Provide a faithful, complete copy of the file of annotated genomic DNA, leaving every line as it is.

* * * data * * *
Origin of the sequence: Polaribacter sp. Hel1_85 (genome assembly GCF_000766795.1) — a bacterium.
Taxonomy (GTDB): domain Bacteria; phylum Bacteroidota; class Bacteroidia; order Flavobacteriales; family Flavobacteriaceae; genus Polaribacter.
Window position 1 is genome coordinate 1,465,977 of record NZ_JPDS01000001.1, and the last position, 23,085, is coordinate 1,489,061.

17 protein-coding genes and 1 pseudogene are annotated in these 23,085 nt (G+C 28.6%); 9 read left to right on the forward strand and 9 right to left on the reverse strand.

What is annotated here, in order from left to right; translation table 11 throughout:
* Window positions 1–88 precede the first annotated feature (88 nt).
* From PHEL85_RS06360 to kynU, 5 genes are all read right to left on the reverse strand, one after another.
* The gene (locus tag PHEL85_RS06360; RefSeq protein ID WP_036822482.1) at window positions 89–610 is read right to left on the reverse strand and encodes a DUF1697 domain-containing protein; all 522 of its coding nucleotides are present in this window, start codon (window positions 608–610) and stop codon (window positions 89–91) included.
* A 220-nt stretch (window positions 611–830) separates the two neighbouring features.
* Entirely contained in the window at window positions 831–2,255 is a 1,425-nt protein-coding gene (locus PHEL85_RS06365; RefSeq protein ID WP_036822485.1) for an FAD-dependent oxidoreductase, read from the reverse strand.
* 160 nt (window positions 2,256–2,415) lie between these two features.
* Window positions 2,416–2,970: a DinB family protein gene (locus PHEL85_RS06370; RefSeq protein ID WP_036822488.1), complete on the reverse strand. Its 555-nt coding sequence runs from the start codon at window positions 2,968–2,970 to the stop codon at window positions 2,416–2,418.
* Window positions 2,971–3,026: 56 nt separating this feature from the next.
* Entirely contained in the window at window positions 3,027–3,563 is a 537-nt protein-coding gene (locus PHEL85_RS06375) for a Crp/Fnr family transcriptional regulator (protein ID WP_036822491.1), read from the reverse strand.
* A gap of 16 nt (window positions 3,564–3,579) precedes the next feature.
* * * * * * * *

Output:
Origin of the sequence: Polaribacter sp. Hel1_85 (genome assembly GCF_000766795.1) — a bacterium.
Taxonomy (GTDB): domain Bacteria; phylum Bacteroidota; class Bacteroidia; order Flavobacteriales; family Flavobacteriaceae; genus Polaribacter.
Window position 1 is genome coordinate 1,465,977 of record NZ_JPDS01000001.1, and the last position, 23,085, is coordinate 1,489,061.

17 protein-coding genes and 1 pseudogene are annotated in these 23,085 nt (G+C 28.6%); 9 read left to right on the forward strand and 9 right to left on the reverse strand.

What is annotated here, in order from left to right; translation table 11 throughout:
* Window positions 1–88 precede the first annotated feature (88 nt).
* From PHEL85_RS06360 to kynU, 5 genes are all read right to left on the reverse strand, one after another.
* The gene (locus tag PHEL85_RS06360; RefSeq protein ID WP_036822482.1) at window positions 89–610 is read right to left on the reverse strand and encodes a DUF1697 domain-containing protein; all 522 of its coding nucleotides are present in this window, start codon (window positions 608–610) and stop codon (window positions 89–91) included.
* A 220-nt stretch (window positions 611–830) separates the two neighbouring features.
* Entirely contained in the window at window positions 831–2,255 is a 1,425-nt protein-coding gene (locus PHEL85_RS06365; RefSeq protein ID WP_036822485.1) for an FAD-dependent oxidoreductase, read from the reverse strand.
* 160 nt (window positions 2,256–2,415) lie between these two features.
* Window positions 2,416–2,970: a DinB family protein gene (locus PHEL85_RS06370; RefSeq protein ID WP_036822488.1), complete on the reverse strand. Its 555-nt coding sequence runs from the start codon at window positions 2,968–2,970 to the stop codon at window positions 2,416–2,418.
* Window positions 2,971–3,026: 56 nt separating this feature from the next.
* Entirely contained in the window at window positions 3,027–3,563 is a 537-nt protein-coding gene (locus PHEL85_RS06375) for a Crp/Fnr family transcriptional regulator (protein ID WP_036822491.1), read from the reverse strand.
* A gap of 16 nt (window positions 3,564–3,579) precedes the next feature.